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ICC Note: At least one Christian Bishop in Malaysia sees signs that the country is headed towards greater radical theology as a bill was introduced to allow the forced conversion of children to Islam should a parent choose to convert. The bill was dropped after it encountered serious uproar but many believe it isn’t dead yet. Approximately 9 percent of Malay’s are Christian and although there have been few outright attacks on Christians in recent years, some fear the environment is growing worse. 
7/15/2013 Malaysia (UCA News) – In Malaysia, the tone of the anti-Christian campaign has become shriller. One of the new government’s first moves was to amend the Administration of Islamic Law so that consent from only one parent or guardian was required for a child to be converted to Islam. It drew flak from an array of rights groups, lawyers and politicians, and surprised by the fierce reaction, the bill was withdrawn earlier this month.
Yet it is not over yet. Some see it as an attempt by the government to shore up its conservative Muslim voter base, while others say it is a sign of the continuing Islamization of Malaysia. Other examples abound: the barely veiled threats against the papal nuncio Archbishop Joseph Marino, who has defended the rights of Malaysian Christians to use Allah as the word for God in the Malay language, are cause for concern.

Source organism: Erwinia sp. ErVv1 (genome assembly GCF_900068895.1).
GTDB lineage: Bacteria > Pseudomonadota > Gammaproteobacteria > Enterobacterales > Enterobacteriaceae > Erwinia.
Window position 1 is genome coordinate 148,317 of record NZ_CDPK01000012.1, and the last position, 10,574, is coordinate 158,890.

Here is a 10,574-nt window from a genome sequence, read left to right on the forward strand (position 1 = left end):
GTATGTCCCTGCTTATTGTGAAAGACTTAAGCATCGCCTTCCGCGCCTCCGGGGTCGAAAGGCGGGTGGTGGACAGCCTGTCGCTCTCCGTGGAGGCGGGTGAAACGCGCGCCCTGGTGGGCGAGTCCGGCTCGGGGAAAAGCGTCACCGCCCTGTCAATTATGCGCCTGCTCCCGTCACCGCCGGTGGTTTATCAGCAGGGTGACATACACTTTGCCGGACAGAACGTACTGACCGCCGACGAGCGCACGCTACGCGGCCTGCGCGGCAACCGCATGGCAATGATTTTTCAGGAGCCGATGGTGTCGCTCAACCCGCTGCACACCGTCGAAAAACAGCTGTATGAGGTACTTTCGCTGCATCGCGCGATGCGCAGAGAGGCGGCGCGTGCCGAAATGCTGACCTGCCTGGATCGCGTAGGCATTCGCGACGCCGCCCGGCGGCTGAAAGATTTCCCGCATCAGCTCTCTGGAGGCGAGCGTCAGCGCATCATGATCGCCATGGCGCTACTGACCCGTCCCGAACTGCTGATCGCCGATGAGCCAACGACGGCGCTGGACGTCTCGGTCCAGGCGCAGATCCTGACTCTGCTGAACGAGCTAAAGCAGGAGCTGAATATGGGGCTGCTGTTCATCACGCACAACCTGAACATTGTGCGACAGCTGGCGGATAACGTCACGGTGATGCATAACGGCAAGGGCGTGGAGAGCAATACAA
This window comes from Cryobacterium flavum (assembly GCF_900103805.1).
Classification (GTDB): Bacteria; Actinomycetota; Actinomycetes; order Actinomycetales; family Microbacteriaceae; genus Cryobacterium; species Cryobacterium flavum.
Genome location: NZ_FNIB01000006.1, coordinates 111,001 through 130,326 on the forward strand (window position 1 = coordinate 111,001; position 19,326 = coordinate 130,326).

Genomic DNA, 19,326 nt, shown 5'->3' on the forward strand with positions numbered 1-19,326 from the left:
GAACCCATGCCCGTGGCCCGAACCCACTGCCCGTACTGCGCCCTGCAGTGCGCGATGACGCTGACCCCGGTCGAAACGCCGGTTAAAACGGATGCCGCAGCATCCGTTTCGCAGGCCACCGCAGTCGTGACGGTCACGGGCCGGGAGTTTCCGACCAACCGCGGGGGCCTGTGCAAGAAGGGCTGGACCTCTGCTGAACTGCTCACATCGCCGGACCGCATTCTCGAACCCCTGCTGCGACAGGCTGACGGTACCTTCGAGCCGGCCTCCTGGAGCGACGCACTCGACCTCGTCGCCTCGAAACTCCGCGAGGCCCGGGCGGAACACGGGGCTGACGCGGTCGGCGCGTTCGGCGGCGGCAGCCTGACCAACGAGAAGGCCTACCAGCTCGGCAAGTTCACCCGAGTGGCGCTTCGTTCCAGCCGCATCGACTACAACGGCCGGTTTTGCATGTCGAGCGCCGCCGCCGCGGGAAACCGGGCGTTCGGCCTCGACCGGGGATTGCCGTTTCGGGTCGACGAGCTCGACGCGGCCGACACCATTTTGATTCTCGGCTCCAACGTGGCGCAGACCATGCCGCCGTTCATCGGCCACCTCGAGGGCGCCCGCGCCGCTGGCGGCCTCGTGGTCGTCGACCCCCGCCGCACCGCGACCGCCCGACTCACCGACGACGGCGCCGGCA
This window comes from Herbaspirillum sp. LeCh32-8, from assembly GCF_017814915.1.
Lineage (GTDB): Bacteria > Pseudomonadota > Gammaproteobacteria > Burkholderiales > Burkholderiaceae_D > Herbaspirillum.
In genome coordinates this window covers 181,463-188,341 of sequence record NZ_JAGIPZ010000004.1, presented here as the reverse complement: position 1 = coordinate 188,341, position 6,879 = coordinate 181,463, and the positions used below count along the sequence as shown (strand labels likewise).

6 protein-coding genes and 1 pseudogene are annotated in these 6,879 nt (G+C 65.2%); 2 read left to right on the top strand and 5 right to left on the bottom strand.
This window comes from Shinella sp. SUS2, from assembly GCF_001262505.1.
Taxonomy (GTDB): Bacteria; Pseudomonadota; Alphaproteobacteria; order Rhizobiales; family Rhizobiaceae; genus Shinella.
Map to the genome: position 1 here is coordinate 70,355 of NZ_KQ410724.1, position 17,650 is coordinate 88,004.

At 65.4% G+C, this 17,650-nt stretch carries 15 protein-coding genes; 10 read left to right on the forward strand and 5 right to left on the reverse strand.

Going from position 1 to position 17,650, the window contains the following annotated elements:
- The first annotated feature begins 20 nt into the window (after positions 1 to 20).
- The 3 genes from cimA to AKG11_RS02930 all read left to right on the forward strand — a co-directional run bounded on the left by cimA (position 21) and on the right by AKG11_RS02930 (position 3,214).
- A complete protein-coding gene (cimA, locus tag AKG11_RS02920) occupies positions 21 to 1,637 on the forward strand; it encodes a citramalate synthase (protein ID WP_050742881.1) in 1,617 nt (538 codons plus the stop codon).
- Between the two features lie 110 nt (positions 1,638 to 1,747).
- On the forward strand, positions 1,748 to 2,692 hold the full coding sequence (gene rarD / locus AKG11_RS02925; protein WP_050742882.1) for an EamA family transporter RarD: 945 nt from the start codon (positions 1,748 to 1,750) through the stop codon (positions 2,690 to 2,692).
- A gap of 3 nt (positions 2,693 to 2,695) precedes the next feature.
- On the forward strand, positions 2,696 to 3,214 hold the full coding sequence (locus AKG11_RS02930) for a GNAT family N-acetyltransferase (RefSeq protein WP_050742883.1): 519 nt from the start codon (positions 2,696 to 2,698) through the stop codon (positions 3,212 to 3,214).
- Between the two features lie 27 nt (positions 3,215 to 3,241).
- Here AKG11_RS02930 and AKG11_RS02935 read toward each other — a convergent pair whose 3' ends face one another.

“If he does not retract his statement in seven days, we will have….to ask the prime minister…to close the Vatican office and ask that the ambassador be sent back to the Vatican,” said the radical Malay-Muslim supremacy organizations, Peraksa and Jati. Their accusations of an attempted ‘Christianisation’ of Malaysia signals rising tensions between the country’s disparate religious groups.

The prominent Bishop Tan had called the bill “morally and ethically wrong,” unconstitutional, and proof of the “galloping Islamization” underway in Malaysia. Many protested the ruling, from Chinese and Indian component parties of the ruling coalition Barisan Nasional, to the Malaysian Bar, to cabinet members and various rights groups.
“It is not fair to say that one parent can determine a child’s religion if the parent decides to convert to Islam…. As a lawyer and a Muslim, I am not comfortable with the situation,” Tourism and Culture Minister Datuk Seri Nazri Aziz had told the Malaysian daily, The Star.

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